PANAMAC would be a game changer, and its arrival complemented the changing environment that had arrived with Pan Am’s jet fleet – a point made a year before by Juan Trippe when he publicly signed the contract with IBM for the system. The twin IBM 7080 computer systems provided operational redundancy. The installation alone would cost $2.4 million.

Thomas Watson of IBM & Juan Trippe of Pan Am, March 1962.
"Standing in the still unfinished fourth floor space in March 1962 with Tom Watson, Chairman of IBM, Trippe said, 'PANAMAC is as revolutionary as was the transition from piston aircraft to jets.' "
Quotation: "New York Times," March 13, 1962, p. 71. Photo: "Sales Clipper," Vol. 20, No. 4, April 1962, p. 6 (University of Miami Special Collections, Pan American World Airways, Inc. records).

Along with passenger flight reservations, Panamac would handle hotel bookings for Pan Am’s Intercontinental Hotel Corporation chain and car reservations.

It could also manage aircraft engine analysis, inventory statistics, crew and aircraft scheduling, as well as maintenance planning.

Pan Am’s lease was the development that Erwin Wolfson and his British partner Jack Cotton had been waiting for. With a prestigious client like Pan Am taking such a substantial chunk of the building’s space, other tenants quickly followed. And for Pan Am, having its name on the building represented as much as a million dollars annually in marketing value, according to a report in the "New York Times."

a PAN AMERICAN WORLD AIRWAYS PRODUCTION: "PANAMAC"

'"PANAMAC": Introduction of the new IBM computer system for organization of data and transmission of reservations, cargo and hotel information, plus other related Pan Am services, circa 1962. Full Length. Pan American World Airways, Inc. Digitized from the original 16mm print (PAHF Film collection).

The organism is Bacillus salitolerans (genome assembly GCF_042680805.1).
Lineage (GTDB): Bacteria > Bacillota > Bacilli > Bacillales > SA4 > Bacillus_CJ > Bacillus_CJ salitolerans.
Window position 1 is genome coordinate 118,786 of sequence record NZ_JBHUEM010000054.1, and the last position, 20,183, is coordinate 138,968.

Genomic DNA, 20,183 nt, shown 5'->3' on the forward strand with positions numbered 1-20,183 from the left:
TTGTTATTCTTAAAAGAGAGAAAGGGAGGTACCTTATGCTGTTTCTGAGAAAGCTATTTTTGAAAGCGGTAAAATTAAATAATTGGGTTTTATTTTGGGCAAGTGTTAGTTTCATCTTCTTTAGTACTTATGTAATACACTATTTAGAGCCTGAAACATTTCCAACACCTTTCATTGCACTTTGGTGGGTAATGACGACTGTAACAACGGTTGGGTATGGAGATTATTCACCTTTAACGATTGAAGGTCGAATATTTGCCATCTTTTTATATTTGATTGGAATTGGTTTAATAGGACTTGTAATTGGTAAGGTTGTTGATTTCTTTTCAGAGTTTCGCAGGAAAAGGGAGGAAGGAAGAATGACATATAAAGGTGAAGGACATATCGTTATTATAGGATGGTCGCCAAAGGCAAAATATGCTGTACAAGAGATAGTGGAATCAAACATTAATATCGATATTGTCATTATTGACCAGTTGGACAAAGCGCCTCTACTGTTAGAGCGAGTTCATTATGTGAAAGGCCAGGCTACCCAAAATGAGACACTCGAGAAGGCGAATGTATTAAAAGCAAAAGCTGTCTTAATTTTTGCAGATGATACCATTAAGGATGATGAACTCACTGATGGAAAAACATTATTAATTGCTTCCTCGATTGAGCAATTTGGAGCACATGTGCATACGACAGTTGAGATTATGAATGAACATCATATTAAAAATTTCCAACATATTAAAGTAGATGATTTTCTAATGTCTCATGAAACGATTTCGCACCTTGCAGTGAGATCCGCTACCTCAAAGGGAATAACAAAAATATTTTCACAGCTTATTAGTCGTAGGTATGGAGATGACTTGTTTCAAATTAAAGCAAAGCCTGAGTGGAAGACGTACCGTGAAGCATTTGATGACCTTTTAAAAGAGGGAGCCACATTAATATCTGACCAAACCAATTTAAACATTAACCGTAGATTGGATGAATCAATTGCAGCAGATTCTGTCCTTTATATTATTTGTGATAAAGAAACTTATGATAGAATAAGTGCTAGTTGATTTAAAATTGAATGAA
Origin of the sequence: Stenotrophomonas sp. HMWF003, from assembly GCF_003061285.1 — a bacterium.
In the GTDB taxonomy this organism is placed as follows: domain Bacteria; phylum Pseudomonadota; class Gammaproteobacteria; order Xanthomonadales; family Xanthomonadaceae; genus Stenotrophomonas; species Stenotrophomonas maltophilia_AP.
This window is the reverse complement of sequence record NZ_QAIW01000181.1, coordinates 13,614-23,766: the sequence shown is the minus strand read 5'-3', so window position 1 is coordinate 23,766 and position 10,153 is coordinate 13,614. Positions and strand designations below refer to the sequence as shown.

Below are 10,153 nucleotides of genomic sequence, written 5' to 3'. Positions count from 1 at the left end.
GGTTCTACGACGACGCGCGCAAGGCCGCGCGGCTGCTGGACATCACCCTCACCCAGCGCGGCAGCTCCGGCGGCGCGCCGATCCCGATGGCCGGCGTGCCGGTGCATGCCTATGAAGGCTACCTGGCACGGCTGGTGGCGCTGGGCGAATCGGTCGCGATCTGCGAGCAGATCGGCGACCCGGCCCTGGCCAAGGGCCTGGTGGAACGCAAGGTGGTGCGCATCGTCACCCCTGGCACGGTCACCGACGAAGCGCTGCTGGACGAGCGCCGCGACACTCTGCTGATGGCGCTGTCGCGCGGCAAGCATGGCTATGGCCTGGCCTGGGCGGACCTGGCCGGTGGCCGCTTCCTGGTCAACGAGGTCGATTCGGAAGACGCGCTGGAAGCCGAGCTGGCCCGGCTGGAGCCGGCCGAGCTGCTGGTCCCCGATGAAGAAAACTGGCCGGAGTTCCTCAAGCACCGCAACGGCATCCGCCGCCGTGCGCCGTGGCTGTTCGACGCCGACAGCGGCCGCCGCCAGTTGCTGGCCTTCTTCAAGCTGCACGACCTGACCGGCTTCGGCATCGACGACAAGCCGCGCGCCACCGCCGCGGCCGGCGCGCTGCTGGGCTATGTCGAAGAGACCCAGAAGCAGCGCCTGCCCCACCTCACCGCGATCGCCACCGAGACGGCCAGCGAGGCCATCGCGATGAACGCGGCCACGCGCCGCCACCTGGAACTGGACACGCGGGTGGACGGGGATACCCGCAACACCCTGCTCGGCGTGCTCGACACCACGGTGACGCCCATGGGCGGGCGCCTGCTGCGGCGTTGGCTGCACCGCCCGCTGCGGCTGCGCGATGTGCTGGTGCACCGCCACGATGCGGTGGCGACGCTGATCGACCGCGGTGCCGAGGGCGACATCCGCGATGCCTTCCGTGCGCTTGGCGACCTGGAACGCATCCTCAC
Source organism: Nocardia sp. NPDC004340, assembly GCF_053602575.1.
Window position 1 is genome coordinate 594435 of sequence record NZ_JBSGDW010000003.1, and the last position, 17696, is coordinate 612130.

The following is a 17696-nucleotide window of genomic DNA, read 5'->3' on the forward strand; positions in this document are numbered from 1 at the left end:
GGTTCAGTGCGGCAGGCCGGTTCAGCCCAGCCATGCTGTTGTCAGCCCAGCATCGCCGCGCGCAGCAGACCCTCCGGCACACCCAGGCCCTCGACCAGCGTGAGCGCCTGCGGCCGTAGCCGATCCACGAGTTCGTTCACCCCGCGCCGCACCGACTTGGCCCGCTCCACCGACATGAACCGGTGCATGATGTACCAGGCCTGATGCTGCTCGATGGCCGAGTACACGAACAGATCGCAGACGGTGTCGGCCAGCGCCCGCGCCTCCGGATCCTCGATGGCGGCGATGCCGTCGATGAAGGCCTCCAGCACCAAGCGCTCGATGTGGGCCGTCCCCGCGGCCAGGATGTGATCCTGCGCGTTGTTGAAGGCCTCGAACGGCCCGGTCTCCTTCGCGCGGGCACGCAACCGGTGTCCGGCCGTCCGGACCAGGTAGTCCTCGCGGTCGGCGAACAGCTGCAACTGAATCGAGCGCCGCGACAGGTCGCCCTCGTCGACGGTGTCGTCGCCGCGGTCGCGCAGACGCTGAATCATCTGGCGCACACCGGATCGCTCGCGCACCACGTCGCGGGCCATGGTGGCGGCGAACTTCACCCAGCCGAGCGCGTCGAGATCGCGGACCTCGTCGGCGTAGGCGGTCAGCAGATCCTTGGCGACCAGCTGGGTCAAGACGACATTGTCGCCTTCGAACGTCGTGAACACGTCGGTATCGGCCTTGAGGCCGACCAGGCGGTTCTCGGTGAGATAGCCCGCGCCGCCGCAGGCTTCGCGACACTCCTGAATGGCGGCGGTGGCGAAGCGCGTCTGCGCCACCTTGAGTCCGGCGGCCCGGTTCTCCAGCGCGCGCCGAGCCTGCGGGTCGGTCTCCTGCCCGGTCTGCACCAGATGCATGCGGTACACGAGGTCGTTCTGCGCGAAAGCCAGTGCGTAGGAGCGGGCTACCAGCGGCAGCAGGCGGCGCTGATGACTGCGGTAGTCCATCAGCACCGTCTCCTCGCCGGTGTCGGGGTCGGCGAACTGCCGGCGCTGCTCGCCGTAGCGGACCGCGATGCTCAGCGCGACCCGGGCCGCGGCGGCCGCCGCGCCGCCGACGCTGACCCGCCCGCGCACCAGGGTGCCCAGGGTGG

"THE MOST COMPLICATED BUILDING EVER BUILT"

"How 25,000 office workers and 250,000 visitors will swarm in and out of Pan Am Building daily is shown in cutaway view of new skyscraper, adjacent Grand Central Terminal, and area's underground maze of railroad tracks, subways, and pedestrian passageways. Solving Pan Am's human traffic problem takes 18 high-speed escalators - the largest, four feet wide - and 63 passenger elevators, some traveling as fast as 18 m.p.h."

"How 25,000 office workers and 250,000 visitors will swarm in and out of Pan Am Building daily is shown in cutaway view of new skyscraper, adjacent Grand Central Terminal, and area's underground maze of railroad tracks, subways, and pedestrian passageways. Solving Pan Am's human traffic problem takes 18 high-speed escalators - the largest, four feet wide - and 63 passenger elevators, some traveling as fast as 18 m.p.h."

PAN AM BUILDING CONSTRUCTION SLIDES
(PAHF COLLECTION)

Construction slide-1  Pan Am Building (PAHF Collection).

Construction slide-1 of Pan Am Building (PAHF Collection).

Construction slide-1 of Pan Am Building (PAHF Collection).

Construction slide-2 of Pan Am Building (PAHF Collection).

Construction slide-2 of Pan Am Building (PAHF Collection).

Construction slide-2 of Pan Am Building (PAHF Collection).

Construction slide-2 of Pan Am Building (PAHF Collection).

Construction slide-3 of Pan Am Building (PAHF Collection).

Construction slide-3 of Pan Am Building (PAHF Collection).